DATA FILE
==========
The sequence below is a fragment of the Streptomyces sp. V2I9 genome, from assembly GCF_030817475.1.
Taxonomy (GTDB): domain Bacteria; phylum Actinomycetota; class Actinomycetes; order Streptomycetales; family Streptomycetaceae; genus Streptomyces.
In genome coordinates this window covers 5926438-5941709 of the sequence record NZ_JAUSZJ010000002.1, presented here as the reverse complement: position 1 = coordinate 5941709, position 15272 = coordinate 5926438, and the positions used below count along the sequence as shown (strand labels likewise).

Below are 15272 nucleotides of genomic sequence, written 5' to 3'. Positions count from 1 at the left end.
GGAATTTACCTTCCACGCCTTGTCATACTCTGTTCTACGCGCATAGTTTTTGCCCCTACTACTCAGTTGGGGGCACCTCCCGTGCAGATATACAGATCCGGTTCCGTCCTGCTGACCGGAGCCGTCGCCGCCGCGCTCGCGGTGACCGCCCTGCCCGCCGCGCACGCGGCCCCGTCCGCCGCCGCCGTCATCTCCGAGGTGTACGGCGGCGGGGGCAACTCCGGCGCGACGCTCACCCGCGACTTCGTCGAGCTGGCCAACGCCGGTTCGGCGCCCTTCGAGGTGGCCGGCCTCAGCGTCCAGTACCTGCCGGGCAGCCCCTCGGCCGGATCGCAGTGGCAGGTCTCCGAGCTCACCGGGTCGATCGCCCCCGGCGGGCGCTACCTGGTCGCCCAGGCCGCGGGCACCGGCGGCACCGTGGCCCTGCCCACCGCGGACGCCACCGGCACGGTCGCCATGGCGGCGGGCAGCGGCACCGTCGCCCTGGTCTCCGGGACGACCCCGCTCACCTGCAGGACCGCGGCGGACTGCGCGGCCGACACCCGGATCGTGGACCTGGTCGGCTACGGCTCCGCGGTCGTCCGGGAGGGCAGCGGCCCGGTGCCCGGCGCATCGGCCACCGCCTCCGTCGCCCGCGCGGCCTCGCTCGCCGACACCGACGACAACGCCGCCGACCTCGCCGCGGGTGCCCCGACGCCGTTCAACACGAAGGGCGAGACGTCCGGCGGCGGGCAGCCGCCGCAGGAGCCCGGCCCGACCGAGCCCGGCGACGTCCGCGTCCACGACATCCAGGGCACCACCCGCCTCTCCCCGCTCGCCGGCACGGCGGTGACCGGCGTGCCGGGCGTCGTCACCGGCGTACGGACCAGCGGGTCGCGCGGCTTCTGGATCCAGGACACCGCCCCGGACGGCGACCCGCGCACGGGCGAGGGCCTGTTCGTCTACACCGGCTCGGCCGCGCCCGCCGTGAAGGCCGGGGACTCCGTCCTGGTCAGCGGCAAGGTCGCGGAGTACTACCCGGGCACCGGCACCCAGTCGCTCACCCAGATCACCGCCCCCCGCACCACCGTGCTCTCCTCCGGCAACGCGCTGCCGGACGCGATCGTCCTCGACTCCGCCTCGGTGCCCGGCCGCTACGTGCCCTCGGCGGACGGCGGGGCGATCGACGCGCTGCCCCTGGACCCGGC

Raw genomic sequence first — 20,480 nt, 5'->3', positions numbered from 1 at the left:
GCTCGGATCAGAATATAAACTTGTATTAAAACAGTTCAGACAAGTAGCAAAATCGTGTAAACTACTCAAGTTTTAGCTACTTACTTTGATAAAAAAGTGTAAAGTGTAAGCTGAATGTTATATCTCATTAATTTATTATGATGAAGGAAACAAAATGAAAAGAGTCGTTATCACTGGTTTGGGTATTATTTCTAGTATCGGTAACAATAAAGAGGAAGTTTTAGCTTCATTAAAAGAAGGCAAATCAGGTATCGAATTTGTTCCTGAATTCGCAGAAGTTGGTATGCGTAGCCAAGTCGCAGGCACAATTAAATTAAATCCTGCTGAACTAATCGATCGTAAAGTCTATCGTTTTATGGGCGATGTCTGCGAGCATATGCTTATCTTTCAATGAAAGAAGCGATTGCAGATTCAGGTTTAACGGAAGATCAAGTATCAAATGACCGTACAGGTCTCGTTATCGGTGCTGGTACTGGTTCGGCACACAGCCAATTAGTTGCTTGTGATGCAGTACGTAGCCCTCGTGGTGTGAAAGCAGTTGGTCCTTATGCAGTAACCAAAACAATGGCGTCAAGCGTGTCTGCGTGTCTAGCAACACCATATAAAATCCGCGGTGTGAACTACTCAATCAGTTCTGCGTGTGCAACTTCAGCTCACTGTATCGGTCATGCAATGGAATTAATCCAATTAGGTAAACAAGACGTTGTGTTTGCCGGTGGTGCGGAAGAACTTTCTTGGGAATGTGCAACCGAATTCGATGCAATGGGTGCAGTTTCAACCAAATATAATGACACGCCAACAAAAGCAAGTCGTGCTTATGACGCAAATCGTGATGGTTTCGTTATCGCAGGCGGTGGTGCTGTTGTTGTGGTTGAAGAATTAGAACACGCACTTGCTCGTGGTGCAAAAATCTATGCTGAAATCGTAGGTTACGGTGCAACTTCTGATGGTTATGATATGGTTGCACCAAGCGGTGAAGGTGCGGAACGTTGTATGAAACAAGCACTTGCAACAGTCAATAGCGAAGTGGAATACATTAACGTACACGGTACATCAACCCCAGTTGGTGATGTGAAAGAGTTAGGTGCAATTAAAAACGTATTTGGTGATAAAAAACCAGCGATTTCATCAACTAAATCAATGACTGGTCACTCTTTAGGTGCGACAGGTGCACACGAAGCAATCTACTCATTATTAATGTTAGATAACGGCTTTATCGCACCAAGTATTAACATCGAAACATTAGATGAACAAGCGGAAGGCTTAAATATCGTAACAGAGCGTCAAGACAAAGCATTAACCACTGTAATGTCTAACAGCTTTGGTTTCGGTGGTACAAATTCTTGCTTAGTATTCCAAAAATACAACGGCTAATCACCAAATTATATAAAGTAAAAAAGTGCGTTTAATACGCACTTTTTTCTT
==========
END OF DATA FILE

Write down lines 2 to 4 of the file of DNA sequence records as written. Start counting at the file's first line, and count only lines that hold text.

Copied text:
Taxonomy (GTDB): domain Bacteria; phylum Actinomycetota; class Actinomycetes; order Streptomycetales; family Streptomycetaceae; genus Streptomyces.
In genome coordinates this window covers 5926438-5941709 of the sequence record NZ_JAUSZJ010000002.1, presented here as the reverse complement: position 1 = coordinate 5941709, position 15272 = coordinate 5926438, and the positions used below count along the sequence as shown (strand labels likewise).

Below are 15272 nucleotides of genomic sequence, written 5' to 3'. Positions count from 1 at the left end.